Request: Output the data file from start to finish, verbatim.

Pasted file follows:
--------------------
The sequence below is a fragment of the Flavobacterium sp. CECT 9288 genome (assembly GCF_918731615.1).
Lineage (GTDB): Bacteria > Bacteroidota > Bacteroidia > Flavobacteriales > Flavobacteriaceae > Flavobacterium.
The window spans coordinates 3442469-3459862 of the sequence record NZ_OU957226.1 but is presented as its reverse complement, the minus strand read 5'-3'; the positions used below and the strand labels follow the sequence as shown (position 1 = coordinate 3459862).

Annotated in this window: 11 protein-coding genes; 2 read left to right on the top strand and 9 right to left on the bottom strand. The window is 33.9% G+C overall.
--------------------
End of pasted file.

The sequence below is a fragment of the Flavobacterium sp. CECT 9288 genome (assembly GCF_918731615.1).
Lineage (GTDB): Bacteria > Bacteroidota > Bacteroidia > Flavobacteriales > Flavobacteriaceae > Flavobacterium.
The window spans coordinates 3442469-3459862 of the sequence record NZ_OU957226.1 but is presented as its reverse complement, the minus strand read 5'-3'; the positions used below and the strand labels follow the sequence as shown (position 1 = coordinate 3459862).

Annotated in this window: 11 protein-coding genes; 2 read left to right on the top strand and 9 right to left on the bottom strand. The window is 33.9% G+C overall.